The Knight and Knave of Swords [Book 7 of the Fafhrd and Gray Mouser Series] [MultiFormat]
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eBook by Fritz Leiber
eBook Category: Fantasy
eBook Description: Ramsey Campbell, the highly regarded British horror author called him, "the greatest living writer of supernatural horror fiction". Drawing many of his own themes from Shakespeare, Edgar Allen Poe, and H.P Lovecraft, master manipulator Franz Leiber is a worldwide legend within the Fantasy genre, actually coining the term "Sword and Sorcery" that would describe the sub-genre he would more than help create. While Lord of the Rings took the world by storm, Leiber's fantastic but thoroughly flawed anti-heroes, Fafhrd and Grey Mouser, adventured and stumbled deep within the caves of Inner Earth as well, albeit a different one. They wondered and wandered to the edges of the Outer Sea, across the Land of Nehwon and throughout every nook and cranny of gothic Lankhmar, Nehwon's grandest and most mystically corrupt city. Lankhmar, is Leiber's fully realized, vivid, incarnation of urban decay and civilization's corroding effect on the human psyche. Fafhrd and Mouse are not innocents; their world is no land of honor and righteousness. It is a world of human complexities and violent action, of discovery and mystery, of swords and sorcery.
eBook Publisher: E-Reads, Published: 1988
Fictionwise Release Date: February 2002
This eBook is part of the following series:
I: Sea Magic .1.
51 Reader Ratings:
"Fritz Leiber's tales of Fafhrd and the Gray Mouser are virtually a genre unto themselves. Urbane, idiosyncratic, comic, erotic and human, spiked with believable action of a master fantasist!"--William Gibson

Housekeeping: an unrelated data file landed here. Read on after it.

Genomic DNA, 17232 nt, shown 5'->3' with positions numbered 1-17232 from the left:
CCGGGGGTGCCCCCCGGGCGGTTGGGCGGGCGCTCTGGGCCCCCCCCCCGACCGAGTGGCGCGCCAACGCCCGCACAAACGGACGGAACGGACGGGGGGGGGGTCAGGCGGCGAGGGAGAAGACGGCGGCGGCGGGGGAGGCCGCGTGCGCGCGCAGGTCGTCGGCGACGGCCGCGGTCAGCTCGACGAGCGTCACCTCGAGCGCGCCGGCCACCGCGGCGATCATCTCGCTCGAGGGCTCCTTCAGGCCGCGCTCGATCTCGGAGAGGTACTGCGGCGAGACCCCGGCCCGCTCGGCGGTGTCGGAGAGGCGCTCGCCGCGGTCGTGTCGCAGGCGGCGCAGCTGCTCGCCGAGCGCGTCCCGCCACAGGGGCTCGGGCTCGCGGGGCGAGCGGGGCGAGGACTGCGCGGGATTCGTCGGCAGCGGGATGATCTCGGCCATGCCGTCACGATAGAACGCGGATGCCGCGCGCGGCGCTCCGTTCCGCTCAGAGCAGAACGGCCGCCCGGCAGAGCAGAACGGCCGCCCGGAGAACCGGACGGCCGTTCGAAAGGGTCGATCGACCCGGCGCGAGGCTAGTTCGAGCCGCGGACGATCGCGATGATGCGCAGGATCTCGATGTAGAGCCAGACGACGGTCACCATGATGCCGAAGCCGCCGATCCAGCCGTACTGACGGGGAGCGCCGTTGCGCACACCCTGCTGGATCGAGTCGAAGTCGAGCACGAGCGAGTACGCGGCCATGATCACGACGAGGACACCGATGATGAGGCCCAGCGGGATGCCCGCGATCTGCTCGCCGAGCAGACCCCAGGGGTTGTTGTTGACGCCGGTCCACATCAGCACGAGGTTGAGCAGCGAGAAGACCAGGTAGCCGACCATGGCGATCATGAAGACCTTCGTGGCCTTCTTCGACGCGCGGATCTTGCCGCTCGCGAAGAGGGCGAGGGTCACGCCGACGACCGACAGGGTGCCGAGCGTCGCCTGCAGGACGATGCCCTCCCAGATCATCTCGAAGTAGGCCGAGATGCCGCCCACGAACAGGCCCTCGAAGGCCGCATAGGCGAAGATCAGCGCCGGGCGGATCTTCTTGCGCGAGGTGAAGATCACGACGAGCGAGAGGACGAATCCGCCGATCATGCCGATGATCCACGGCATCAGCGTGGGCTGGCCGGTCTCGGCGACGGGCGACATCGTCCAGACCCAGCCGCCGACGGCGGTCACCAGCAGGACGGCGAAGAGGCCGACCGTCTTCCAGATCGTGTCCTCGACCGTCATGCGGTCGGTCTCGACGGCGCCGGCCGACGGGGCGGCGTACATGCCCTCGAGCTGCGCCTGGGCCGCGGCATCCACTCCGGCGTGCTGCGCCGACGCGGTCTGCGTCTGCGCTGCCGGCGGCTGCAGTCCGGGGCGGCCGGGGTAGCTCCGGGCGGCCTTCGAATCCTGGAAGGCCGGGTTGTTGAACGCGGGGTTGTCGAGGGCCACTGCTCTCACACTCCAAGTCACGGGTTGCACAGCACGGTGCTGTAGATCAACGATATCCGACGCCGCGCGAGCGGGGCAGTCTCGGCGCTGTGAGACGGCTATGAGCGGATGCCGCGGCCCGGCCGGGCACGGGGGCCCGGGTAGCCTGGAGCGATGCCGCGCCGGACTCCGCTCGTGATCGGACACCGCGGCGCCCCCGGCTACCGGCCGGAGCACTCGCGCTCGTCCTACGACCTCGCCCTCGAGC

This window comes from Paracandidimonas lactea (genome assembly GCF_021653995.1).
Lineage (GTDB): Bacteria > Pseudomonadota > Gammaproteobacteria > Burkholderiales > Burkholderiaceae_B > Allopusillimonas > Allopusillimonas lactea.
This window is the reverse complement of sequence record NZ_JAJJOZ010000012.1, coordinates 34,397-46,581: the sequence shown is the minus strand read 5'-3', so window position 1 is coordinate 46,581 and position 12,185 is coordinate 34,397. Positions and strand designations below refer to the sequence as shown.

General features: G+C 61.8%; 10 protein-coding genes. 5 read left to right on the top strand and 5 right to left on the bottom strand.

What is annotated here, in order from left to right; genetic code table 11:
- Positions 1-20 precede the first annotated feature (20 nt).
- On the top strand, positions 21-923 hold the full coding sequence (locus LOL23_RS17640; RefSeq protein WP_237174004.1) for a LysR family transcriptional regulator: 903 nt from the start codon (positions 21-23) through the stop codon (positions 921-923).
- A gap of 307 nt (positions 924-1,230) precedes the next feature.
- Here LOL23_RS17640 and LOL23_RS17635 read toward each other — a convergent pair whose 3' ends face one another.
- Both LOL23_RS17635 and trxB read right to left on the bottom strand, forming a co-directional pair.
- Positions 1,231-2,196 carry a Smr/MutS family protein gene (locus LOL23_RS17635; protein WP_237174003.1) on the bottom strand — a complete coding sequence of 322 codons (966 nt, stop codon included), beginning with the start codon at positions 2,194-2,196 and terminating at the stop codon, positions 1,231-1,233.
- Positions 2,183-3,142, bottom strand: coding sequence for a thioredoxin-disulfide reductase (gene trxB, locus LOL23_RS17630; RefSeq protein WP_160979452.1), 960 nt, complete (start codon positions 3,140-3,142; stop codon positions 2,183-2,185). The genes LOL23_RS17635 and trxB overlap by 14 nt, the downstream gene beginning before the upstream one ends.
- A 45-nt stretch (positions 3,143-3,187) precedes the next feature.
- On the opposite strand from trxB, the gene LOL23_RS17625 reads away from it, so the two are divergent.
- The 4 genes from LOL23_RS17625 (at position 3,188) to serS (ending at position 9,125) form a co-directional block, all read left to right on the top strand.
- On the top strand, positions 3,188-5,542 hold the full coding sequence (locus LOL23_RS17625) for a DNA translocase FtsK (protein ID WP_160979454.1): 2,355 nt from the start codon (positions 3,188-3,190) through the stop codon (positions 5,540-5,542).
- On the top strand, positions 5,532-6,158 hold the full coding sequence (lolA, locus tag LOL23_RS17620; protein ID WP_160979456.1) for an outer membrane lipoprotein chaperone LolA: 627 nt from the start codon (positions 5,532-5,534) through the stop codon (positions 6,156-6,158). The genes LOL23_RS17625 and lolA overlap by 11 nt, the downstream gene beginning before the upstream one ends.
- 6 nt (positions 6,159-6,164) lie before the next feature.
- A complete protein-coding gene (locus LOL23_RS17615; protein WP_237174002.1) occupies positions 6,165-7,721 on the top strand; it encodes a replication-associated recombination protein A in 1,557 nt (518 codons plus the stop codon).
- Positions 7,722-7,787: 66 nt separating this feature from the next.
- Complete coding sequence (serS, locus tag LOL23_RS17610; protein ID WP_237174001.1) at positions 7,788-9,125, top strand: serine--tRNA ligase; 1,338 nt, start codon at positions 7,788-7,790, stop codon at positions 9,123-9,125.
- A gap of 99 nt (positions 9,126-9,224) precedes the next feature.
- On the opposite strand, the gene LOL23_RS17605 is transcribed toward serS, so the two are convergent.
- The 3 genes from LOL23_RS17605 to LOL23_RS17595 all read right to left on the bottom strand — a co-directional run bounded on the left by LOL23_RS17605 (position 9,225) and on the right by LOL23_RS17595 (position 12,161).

"After too long a wait, the master story teller of us all returns with a huge, anecdotal adventure in the magic-drenched lives of Fafhrd and the Gray Mouser. Glowing imagination melds with gorgeous language to make this one of Leiber's very best...which is a better best than this poor world usually has to offer. Leiber's back: rejoice!" -Harlan Ellison
"It's all Fritz Leiber's fault. If he weren't such a deadly fine fantasist I wouldn't be stopping everything to read his tales. And if he weren't such a master I wouldn't occasionally look out of the window and wish he'd interrupt my routine again, as he doesn't do it often enough. The Knight and Knave of Swords came into my life and took over an otherwise fully programmed afternoon. I stop everything when a new Fafhrd and Gray Mouser story comes into my hands." Roger Zelazny
On the world of Nehwon and the land of Simorgya, six days fast sailing south from Rime Isle, two handsome silvery personages conversed intimately yet tensely in a dimly and irregularly lit hall of pillars open overhead to the darkness. Very strange was that illumination--greenish and yellowish by turns, it seemed to come chiefly from grotesquely shaped rugs patching the Stygian floor and lapping the pillars' bases and also from slowly moving globes and sinuosities that floated about at head height and wove amongst the pillars, softly dimming and brightening like lethargic and plague-stricken giant fireflies.